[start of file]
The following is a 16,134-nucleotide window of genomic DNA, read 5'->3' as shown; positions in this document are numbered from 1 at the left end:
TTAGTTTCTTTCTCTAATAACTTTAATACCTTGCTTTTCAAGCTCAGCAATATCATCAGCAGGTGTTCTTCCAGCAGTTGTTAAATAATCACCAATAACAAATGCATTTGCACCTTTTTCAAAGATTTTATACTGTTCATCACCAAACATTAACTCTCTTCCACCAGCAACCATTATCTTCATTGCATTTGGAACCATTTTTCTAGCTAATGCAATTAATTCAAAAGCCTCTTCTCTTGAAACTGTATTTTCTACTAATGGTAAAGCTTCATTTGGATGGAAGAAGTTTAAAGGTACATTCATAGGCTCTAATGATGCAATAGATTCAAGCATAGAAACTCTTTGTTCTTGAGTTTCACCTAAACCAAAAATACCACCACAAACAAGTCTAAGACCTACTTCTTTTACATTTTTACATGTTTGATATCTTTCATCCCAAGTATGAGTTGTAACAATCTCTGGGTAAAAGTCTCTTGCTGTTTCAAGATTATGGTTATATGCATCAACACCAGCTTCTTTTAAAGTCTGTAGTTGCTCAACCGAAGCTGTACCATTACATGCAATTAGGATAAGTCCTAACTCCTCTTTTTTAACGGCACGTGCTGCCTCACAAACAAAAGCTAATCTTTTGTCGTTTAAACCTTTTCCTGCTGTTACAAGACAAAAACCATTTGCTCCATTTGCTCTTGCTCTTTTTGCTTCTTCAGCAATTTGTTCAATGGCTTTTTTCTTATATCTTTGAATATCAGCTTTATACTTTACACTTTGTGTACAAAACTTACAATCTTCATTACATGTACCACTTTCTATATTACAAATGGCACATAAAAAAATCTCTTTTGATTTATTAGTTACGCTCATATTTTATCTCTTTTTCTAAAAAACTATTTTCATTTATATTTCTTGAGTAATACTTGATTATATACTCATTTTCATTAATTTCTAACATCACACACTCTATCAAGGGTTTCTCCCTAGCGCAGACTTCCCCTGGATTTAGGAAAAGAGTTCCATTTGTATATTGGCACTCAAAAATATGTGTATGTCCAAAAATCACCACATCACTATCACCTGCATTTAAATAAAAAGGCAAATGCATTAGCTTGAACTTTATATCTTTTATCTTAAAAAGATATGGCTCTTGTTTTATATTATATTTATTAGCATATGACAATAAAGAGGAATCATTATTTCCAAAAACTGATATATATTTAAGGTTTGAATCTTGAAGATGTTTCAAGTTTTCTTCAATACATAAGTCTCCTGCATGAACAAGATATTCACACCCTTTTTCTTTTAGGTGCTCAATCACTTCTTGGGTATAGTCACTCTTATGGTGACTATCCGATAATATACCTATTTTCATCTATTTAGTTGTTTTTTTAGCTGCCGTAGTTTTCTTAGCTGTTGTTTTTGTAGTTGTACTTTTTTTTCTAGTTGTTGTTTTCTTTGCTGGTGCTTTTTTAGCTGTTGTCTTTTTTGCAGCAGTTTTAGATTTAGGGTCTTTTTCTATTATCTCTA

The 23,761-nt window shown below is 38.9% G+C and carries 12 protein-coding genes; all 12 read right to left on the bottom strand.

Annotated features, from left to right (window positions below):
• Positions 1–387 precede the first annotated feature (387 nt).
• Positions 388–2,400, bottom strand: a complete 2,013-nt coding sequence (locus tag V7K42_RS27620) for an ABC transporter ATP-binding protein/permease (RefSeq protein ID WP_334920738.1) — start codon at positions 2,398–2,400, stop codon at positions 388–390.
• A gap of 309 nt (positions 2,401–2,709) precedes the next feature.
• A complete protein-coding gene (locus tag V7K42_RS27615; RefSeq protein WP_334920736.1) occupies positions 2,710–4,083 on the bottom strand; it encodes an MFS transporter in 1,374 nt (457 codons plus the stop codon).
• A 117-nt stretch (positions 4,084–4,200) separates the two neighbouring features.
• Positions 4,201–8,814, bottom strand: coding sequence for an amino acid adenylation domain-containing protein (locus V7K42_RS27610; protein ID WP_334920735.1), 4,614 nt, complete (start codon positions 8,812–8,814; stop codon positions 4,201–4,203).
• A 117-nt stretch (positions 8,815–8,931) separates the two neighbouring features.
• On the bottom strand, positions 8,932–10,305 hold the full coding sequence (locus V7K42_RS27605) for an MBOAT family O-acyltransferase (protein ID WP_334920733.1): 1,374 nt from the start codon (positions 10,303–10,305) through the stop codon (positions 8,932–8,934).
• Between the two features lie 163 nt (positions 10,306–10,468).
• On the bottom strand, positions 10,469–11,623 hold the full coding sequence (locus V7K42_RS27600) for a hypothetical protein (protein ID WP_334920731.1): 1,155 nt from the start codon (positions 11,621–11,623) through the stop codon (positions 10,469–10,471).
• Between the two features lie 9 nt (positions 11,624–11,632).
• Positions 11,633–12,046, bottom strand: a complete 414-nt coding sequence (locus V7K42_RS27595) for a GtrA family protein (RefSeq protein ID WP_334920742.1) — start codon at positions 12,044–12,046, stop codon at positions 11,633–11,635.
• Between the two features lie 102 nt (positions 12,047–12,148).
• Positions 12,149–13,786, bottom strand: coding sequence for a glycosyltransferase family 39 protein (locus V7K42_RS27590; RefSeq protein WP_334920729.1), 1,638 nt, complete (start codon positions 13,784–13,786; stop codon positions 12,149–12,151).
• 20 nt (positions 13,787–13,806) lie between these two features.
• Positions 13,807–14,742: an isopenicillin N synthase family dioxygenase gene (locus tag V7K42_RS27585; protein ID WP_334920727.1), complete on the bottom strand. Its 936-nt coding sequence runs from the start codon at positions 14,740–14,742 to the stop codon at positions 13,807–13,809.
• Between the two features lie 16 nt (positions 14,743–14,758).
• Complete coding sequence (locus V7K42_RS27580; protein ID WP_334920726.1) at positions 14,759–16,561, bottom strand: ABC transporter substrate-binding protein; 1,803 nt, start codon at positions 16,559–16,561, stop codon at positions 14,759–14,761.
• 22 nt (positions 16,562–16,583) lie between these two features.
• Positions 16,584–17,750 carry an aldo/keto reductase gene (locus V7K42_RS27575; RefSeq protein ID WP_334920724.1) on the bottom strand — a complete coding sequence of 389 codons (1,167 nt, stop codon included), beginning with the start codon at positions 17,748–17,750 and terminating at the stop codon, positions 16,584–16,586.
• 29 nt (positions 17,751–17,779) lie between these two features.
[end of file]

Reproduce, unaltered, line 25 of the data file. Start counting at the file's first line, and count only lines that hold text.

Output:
• 29 nt (positions 17,751–17,779) lie between these two features.